United States District Court, W.D. Tennessee, Western Division
ORDER GRANTING MOTION TO AMEND, DENYING REMAINING
MOTIONS, DISMISSING CLAIMS, CERTIFYING AN APPEAL WOULD NOT BE
TAKEN IN GOOD FAITH, AND NOTIFYING PLAINTIFF OF APPELLATE
THOMAS ANDERSON UNITED STATES DISTRICT JUDGE.
September 6, 2016, Plaintiff Warren Pratcher
(“Pratcher”), who is currently incarcerated at
the Shelby County Criminal Justice Center
(“Jail”) in Memphis, Tennessee, filed a Pro Se
Complaint pursuant to 42 U.S.C. § 1983 accompanied by a
motion to proceed in forma pauperis. (ECF Nos. 1
& 2.) The Court granted leave to proceed in forma
pauperis and assessed the civil filing fee pursuant to
the Prison Litigation Reform Act (“PLRA”), 28
U.S.C. §§ 1915(a)-(b). (ECF No. 4.) The Clerk shall
record the defendants as Lieutenant (“Lt.”) First
Name Unknown (“FNU”) McCollum, Detective
(“Det.) William Acred, Det. Jonathan Overly, Sergeant
(“Sgt.”) K. Baker, Det. J. Henry, Det. J. Wright,
Det. B. Scott, Sgt. R. Simer, Det. FNU Goedecke, Det. D.
Knowlton, and Det. FNU Grigsby. Defendants are sued in their
individual and official capacities.
September 6, 2016, Pratcher filed a motion to appoint
counsel. (ECF No. 3.) Pursuant to 28 U.S.C. § 1915(d),
the “court may request an attorney to represent any
such person unable to employ counsel.” However,
“[t]here is no constitutional or . . . statutory right
to counsel in federal civil cases.” Farmer v.
Haas, 990 F.2d 319, 323 (7th Cir. 1993), and
“§ 1915(d) does not authorize the federal courts
to make coercive appointments of counsel” to represent
indigent civil litigants, Mallard v. United States Dist.
Court, 490 U.S. 296, 310 (1989). Generally, a court will
only appoint counsel in exceptional circumstances.
Willett v. Wells, 469 F.Supp. 748, 751 (E.D. Tenn.
1977). Although “no comprehensive definition of
exceptional circumstances is practical, ” Branch v.
Cole, 686 F.2d 264, 266 (5th Cir. 1982), courts resolve
this issue through a fact-specific inquiry. Wilborn v.
Escalderon, 789 F.2d 1328, 1331 (9th Cir. 1986).
Examining the pleadings and documents in the file, the Court
analyzes the merits of the claims, the complexity of the
case, the pro se litigant's prior efforts to
retain counsel, and his ability to present the claims.
Henry v. City of Detroit Manpower Dep't, 763
F.2d 757, 760 (6th Cir. 1985); Wiggins v. Sargent,
753 F.2d 663, 668 (8th Cir. 1985).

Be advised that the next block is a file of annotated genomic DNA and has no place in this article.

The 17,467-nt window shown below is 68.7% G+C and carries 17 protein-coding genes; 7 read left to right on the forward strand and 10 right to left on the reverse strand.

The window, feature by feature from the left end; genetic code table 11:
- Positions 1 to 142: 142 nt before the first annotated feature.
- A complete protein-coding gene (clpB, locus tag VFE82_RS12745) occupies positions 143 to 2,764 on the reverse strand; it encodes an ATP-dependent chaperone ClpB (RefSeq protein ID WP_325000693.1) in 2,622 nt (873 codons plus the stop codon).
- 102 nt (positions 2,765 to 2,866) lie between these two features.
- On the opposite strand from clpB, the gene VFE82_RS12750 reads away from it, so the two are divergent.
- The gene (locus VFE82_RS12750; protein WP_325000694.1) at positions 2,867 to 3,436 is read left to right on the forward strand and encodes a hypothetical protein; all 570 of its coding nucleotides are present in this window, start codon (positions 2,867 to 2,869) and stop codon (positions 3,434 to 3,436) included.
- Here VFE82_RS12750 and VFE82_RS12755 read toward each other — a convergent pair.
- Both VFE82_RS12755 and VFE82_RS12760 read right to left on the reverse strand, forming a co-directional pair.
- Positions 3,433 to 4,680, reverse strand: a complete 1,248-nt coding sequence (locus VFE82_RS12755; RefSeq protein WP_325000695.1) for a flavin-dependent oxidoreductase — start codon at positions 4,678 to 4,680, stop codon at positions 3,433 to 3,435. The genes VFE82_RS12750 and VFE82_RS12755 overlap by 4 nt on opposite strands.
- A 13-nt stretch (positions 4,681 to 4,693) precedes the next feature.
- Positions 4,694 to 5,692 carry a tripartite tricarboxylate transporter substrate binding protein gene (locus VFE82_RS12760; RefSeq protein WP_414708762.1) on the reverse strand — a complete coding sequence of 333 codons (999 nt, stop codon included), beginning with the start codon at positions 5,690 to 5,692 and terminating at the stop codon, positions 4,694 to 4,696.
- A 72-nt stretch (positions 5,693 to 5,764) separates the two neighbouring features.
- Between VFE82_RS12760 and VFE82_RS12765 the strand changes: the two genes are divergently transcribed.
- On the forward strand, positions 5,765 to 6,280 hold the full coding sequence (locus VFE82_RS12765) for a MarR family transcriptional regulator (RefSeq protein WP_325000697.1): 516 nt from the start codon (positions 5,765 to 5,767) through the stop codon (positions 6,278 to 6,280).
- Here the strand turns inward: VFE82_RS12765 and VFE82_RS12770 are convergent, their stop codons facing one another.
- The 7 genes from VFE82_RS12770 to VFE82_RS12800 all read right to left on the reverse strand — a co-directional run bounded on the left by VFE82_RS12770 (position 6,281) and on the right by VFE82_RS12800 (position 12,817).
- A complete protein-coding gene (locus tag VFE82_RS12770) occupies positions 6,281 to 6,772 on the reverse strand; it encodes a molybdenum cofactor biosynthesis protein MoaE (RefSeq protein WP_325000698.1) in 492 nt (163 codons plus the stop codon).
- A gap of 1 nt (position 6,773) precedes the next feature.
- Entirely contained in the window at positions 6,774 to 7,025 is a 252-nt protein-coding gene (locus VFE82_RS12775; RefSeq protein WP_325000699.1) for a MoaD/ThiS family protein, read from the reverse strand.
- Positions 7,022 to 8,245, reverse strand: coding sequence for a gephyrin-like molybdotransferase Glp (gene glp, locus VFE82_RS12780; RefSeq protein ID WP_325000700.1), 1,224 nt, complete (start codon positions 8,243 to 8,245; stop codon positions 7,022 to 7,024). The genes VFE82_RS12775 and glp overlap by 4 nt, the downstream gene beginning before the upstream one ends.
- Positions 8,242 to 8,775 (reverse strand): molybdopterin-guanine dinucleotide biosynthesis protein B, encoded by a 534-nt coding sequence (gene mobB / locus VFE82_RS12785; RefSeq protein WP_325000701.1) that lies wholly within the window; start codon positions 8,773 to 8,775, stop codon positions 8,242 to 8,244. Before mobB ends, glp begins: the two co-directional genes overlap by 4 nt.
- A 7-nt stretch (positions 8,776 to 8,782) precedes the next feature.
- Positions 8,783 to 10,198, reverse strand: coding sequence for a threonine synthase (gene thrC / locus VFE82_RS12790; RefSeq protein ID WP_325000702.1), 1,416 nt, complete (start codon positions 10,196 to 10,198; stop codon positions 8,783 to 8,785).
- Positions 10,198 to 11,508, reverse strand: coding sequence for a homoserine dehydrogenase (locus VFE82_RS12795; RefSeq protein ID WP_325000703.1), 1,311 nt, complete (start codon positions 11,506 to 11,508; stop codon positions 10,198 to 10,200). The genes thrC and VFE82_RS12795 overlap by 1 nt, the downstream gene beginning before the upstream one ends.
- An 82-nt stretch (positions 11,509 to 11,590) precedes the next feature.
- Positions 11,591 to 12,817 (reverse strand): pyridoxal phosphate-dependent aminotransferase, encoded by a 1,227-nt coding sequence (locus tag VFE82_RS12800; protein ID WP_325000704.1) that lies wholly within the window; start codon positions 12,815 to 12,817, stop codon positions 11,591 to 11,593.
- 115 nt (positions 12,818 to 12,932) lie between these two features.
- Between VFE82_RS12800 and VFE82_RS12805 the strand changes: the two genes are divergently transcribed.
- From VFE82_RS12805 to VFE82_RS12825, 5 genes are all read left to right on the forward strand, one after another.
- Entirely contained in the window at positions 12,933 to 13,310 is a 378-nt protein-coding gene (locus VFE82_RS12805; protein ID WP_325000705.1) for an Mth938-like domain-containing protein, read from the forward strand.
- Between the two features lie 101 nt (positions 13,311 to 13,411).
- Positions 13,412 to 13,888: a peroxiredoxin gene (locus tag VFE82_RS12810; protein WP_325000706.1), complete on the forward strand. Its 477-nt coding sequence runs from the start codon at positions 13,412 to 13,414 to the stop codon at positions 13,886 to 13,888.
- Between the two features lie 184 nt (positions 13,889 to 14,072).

general rule, counsel should be appointed in civil cases only
if a litigant has made “a threshold showing of some
likelihood of merit.” Cooper v. A. Sargenti
Co., 877 F.2d 170, 174 (2d Cir. 1989). Because Pratcher
has not met the threshold showing of likelihood of success,
the motion is DENIED.
alleges claims under the Fourth Amendment, deprivation of
liberty and property under the Due Process clause of the
Fourteenth Amendment, and the tort of intentionally
intercepting a wire, oral, or electronic communication.
(Compl. Attachment at 1, ECF No. 1-1.) Pratcher contends that
on September 13, 2014, he was arrested during the execution
of a search warrant on 7035 PackBrook Lane in Memphis,
Tennessee, and was subsequently indicted on two counts of
unlawful possession of a controlled substance with intent to
deliver in an amount greater than 300 grams. (Id. at
3.) Pratcher alleges that Defendants Acred and Overly
obtained the search warrant based on a series of illegally
intercepted communications and cell site information from
several cell phones. (Id.)
November 4, 2016, Pratcher filed a motion for leave to file
an amended complaint. (ECF No. 5.) Because the motion was
filed before the court screened his complaint and is intended
to supplement, rather than supersede the complaint, the
motion is GRANTED. In Pratcher's amended complaint he
adds that the information used to obtain the search warrants
was gathered by also using a stingray device. (Amended Compl.
at 3, ECF No. 5.) Pratcher seeks compensatory and punitive
damages. (Amended Compl. at 10-11.)
of additional background, on November 13, 2014, Pratcher was
indicted on two counts of violating Tenn. Code Ann. §
39-17-417. (https://cjs.shelbycountytn.gov Indictment No. 14
05852-1464445). On November 6, 2015, Pratcher pleaded guilty
to one count; the second count was dismissed. (Id.)
On December 30, 2016, Pratcher filed a petition for
post-conviction relief, which was denied on January 9, 2017.
Court is required to screen prisoner complaints and to
dismiss any complaint, or any portion thereof, if the
(1) is frivolous, malicious, or fails to state a claim upon
which relief may be granted; or
(2) seeks monetary relief from a defendant who is immune from
28 U.S.C. § 1915A(b); see also 28 U.S.C. §
assessing whether the Pro Se Complaint in this case states a
claim on which relief may be granted, the Court applies
standards under Federal Rule of Civil Procedure 12(b)(6), as
stated in Ashcroft v. Iqbal, 556 U.S. 662, 677-79
(2009), and in Bell Atlantic Corp. v. Twombly, 550
U.S. 544, 555-57 (2007). Hill v. Lappin, 630 F.3d
468, 470-71 (6th Cir. 2010). “Accepting all
well-pleaded allegations in the complaint as true, the Court
‘consider[s] the factual allegations in [the] complaint
to determine if they plausibly suggest an entitlement to
relief.'” Williams v. Curtin, 631 F.3d
380, 383 (6th Cir. 2011) (quoting Iqbal, 556 U.S. at
681) (alteration in original). “[P]leadings that . . .
are no more than conclusions . . . are not entitled to the
assumption of truth. While legal conclusions can provide the
framework of a complaint, they must be supported by factual
allegations.” Iqbal, 556 U.S. at 679; see
also Twombly, 550 U.S. at 555 n.3 (“Rule 8(a)(2)
still requires a ‘showing, ' rather than a blanket